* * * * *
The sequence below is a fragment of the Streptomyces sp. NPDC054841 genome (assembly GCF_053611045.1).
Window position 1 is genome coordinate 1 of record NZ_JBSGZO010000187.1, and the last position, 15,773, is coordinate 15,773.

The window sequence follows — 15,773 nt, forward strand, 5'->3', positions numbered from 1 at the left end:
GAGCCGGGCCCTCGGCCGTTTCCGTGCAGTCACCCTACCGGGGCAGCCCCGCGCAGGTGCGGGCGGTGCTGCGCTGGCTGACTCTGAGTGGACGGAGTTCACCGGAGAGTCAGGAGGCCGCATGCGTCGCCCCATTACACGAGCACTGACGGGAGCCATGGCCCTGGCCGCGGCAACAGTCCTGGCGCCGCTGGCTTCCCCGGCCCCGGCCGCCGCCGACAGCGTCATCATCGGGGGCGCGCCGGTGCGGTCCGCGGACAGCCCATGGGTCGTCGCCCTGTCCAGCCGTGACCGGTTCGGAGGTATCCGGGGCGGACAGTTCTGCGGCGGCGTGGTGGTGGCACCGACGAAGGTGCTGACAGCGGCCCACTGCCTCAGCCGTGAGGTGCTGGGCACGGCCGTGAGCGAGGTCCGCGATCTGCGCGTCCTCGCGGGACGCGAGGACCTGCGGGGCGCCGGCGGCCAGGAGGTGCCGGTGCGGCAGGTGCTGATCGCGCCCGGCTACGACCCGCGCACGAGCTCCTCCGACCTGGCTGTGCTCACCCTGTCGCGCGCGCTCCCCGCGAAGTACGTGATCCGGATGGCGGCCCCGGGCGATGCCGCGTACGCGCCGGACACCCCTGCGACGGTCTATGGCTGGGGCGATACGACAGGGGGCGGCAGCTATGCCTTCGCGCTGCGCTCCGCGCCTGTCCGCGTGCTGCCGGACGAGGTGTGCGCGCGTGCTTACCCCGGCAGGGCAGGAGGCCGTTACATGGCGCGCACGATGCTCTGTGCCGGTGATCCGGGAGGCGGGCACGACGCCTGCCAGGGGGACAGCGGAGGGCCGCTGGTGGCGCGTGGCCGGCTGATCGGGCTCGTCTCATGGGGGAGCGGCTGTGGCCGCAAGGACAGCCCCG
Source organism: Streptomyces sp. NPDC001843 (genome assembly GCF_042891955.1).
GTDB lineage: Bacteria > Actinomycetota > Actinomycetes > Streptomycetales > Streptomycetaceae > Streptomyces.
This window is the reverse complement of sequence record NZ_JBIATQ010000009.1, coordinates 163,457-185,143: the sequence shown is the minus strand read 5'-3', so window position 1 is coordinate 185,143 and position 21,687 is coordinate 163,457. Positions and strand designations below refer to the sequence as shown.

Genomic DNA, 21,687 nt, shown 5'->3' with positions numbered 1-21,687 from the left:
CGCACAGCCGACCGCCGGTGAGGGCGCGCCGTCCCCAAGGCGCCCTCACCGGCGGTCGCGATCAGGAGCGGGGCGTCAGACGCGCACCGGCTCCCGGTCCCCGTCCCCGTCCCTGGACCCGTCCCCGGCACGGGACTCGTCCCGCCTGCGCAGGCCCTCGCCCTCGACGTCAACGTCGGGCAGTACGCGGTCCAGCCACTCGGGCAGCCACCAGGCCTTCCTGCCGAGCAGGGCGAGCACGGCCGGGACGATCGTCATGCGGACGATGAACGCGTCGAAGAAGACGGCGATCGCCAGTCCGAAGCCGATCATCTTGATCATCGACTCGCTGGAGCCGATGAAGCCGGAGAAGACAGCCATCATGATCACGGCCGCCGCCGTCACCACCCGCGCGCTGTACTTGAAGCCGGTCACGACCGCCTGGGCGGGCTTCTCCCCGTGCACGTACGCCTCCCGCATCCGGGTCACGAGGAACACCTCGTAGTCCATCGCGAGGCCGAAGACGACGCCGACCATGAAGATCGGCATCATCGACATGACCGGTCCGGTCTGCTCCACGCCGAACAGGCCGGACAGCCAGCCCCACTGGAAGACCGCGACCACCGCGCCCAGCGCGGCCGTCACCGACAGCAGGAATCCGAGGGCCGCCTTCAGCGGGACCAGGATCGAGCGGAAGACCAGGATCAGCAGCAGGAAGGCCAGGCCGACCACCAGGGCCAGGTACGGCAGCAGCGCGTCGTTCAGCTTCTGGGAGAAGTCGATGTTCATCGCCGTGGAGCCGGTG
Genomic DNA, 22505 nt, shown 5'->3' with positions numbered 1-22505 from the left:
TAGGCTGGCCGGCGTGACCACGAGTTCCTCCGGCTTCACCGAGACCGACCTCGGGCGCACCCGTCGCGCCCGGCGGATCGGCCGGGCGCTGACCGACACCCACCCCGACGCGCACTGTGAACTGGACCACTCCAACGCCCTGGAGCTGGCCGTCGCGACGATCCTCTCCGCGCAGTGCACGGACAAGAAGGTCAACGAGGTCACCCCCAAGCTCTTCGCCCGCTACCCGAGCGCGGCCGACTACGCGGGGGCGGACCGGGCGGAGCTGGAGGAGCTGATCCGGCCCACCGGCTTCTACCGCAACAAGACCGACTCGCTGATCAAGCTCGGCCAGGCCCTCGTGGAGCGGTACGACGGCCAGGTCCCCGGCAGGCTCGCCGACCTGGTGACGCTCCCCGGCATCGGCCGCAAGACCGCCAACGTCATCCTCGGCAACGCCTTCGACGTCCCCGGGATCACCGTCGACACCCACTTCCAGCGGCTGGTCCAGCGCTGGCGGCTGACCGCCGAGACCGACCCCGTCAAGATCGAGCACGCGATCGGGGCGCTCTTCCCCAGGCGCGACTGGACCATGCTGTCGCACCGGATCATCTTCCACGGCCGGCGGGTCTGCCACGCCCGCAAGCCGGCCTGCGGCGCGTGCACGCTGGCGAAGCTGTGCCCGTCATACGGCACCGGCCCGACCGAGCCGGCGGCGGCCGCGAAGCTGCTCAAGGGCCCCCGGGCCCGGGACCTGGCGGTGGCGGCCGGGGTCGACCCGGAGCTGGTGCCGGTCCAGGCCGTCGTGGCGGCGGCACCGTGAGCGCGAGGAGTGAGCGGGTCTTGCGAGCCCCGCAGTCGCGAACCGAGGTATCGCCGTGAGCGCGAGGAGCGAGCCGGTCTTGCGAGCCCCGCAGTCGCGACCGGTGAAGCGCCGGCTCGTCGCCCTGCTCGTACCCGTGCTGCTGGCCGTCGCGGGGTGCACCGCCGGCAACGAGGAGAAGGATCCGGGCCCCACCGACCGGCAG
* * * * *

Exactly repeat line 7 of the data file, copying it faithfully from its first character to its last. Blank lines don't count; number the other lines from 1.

This window is the reverse complement of sequence record NZ_JBIATQ010000009.1, coordinates 163,457-185,143: the sequence shown is the minus strand read 5'-3', so window position 1 is coordinate 185,143 and position 21,687 is coordinate 163,457. Positions and strand designations below refer to the sequence as shown.